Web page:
Now that the 2018 NFL Draft is in the books, and the roster heading into the offseason is close to finalized—though always fluid—it’s time to take stock of where the Pittsburgh Steelers stand. Specifically where Steelers players stand individually based on what we have seen happen over the course of the past few months.
A stock evaluation can take a couple of different approaches and I’ll try to make clear my reasonings. In some cases it will be based on more long-term trends, such as an accumulation of offseason activity. In other instances it will be a direct response to something that just happened. So we can see a player more than once over the course of the summer as we head toward training camp.
Player: Anthony Chickillo
Stock Value: Up
The Steelers could have addressed the outside linebacker position in free agency or the draft. They didn’t. That at least says something about what they think of fourth-year outside linebacker Anthony Chickillo and his ability to contribute to the defense.
While he didn’t log a ton of time after the first few games on defense when he had to start two games, first in place of Bud Dupree and then in T.J. Watt’s absence, Chickillo locked himself into the third wheel role ahead of James Harrison and Arthur Moats.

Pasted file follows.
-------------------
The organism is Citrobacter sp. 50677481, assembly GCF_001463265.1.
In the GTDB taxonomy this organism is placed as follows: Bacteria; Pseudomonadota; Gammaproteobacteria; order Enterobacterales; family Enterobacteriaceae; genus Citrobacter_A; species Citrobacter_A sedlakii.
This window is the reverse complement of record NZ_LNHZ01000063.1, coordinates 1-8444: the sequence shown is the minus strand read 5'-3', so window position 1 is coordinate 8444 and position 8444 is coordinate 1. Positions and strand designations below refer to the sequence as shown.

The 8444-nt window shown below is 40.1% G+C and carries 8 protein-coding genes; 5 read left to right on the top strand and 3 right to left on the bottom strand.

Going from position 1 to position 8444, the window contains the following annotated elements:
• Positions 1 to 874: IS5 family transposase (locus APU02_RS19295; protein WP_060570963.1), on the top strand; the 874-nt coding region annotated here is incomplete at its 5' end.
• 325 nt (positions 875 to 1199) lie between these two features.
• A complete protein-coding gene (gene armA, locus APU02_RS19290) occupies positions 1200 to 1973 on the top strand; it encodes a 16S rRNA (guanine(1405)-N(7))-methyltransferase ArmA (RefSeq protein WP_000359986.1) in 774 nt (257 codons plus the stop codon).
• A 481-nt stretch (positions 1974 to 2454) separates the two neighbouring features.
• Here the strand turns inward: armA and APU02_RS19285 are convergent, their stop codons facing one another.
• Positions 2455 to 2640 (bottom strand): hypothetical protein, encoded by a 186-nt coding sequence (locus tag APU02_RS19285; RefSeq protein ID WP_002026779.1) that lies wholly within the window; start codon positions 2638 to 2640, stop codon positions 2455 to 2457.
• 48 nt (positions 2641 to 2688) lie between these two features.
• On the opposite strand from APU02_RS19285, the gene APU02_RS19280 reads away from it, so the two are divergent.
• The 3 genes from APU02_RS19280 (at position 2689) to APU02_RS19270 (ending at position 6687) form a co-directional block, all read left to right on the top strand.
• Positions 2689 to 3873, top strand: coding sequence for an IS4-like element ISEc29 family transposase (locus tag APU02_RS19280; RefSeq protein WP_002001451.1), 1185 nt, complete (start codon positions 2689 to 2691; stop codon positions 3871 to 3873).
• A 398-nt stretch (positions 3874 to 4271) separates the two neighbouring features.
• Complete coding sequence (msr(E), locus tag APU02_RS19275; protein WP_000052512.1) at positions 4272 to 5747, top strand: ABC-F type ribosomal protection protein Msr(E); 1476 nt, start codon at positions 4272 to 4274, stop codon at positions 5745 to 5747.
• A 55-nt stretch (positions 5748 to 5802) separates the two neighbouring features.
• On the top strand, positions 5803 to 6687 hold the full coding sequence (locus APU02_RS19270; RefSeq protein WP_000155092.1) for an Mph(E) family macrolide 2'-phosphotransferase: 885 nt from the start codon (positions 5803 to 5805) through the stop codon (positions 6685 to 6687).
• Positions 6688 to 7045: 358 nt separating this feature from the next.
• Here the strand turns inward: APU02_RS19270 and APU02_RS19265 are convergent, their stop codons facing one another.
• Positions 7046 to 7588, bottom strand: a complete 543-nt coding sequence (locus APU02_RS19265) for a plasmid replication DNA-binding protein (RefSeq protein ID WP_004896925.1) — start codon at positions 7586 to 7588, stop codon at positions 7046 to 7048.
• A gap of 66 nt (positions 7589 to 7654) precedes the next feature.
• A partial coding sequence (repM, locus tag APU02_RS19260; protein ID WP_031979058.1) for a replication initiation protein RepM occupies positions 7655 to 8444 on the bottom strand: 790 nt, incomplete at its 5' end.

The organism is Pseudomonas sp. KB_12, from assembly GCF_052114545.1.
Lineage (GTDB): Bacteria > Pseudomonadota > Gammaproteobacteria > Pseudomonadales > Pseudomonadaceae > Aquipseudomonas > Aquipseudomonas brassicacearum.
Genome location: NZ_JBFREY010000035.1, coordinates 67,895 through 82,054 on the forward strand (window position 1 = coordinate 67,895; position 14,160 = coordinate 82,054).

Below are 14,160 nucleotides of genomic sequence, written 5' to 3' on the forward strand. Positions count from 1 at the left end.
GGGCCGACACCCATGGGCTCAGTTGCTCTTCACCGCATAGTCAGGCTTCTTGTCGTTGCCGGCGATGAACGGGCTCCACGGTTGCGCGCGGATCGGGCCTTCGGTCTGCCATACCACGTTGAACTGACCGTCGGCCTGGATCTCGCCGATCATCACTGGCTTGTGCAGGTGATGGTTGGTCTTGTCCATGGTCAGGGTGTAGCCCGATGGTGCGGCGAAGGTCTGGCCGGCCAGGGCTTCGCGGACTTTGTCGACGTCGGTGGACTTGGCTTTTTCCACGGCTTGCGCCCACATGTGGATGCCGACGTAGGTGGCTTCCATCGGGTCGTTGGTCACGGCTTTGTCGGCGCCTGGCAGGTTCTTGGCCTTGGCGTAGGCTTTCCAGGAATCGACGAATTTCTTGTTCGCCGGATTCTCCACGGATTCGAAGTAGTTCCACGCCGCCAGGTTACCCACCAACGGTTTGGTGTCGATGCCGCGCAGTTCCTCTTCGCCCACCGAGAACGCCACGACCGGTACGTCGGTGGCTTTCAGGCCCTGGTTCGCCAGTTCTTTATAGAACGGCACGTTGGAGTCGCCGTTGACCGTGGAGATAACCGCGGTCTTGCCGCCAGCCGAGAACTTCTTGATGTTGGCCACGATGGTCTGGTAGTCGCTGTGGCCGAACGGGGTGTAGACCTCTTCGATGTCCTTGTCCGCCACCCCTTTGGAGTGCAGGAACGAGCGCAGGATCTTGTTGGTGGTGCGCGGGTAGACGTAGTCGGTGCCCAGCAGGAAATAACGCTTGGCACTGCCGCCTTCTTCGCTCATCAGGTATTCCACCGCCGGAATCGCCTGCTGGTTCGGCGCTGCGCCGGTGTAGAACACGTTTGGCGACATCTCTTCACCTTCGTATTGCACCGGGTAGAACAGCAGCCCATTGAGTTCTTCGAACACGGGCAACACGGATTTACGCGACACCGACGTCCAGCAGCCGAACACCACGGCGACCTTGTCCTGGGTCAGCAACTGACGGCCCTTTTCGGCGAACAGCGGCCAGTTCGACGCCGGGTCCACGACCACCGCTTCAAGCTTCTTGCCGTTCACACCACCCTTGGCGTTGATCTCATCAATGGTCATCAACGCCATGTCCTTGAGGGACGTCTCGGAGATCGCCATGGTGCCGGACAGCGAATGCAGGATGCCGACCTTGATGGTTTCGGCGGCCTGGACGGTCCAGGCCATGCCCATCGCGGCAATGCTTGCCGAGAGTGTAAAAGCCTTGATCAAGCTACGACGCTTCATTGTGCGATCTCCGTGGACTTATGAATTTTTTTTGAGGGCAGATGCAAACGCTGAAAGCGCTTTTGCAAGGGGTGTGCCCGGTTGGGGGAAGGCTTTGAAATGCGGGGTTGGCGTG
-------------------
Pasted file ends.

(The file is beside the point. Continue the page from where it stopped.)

More or less anytime either Watt or Dupree came off the field for a rest, it was Chickillo who replaced him in the lineup, in large part because the coaching staff trusts him to know his assignment and the position in which he must be to make the play—even if he doesn’t always manage to do that.
As we head into the 2018 season, the odds are that he will continue to be the third outside linebacker behind the starters, and there isn’t a ton of competition behind him at the moment. The only real other options are Keion Adams, Olasunkanmi Adeniyi, and Farrington Huguenin, none of whom have NFL experience or have been on a 53-man roster.
There figures to be room for at least one of them, potentially even two depending upon how the roster shapes up, and frankly how well they play, but I think it would take a really good showing for one of them to surpass Chickillo in the coaches’ eyes, even if I don’t particularly feel as though his level of play commands that distinction.
One area in which he is definitely secure is on special teams, a role in which he has become a core player, one of the most valued and versatile members of the unit. He is capable of being a four-way player and usually is high up on the Steelers’ special teams tackles list.
I would like to see him do more with the opportunities he gets on the field this year. I’m not sure he’s necessary to bring back after this year if he doesn’t show more.